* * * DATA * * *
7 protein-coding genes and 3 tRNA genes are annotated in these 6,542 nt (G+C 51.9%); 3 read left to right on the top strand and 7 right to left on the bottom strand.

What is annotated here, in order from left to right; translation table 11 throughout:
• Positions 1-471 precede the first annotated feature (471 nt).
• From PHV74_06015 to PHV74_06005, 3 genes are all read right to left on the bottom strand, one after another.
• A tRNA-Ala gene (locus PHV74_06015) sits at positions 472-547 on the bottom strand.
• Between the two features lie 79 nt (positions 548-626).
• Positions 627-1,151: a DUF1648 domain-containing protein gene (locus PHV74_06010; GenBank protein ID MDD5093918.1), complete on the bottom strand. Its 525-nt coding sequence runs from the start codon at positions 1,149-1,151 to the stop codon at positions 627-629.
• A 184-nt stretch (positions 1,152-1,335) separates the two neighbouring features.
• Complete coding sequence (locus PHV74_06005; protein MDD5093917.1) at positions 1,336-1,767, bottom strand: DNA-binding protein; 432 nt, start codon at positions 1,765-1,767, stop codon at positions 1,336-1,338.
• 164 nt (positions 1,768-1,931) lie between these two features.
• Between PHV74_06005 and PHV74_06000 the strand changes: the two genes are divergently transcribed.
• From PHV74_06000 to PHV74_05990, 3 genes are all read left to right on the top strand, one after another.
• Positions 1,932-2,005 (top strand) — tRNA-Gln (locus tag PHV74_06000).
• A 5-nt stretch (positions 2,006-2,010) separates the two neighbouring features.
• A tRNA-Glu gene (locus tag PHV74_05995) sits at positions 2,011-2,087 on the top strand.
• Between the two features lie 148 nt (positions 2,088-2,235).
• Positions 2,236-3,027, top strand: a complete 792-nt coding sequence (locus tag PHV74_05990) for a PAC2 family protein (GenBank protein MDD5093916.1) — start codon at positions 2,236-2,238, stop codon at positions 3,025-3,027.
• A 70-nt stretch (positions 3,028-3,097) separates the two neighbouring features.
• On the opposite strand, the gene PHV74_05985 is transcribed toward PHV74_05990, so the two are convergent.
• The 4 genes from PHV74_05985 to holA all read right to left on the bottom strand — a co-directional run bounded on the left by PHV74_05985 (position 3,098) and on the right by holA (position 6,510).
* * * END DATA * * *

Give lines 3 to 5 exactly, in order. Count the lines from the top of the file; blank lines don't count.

• Positions 1-471 precede the first annotated feature (471 nt).
• From PHV74_06015 to PHV74_06005, 3 genes are all read right to left on the bottom strand, one after another.
• A tRNA-Ala gene (locus PHV74_06015) sits at positions 472-547 on the bottom strand.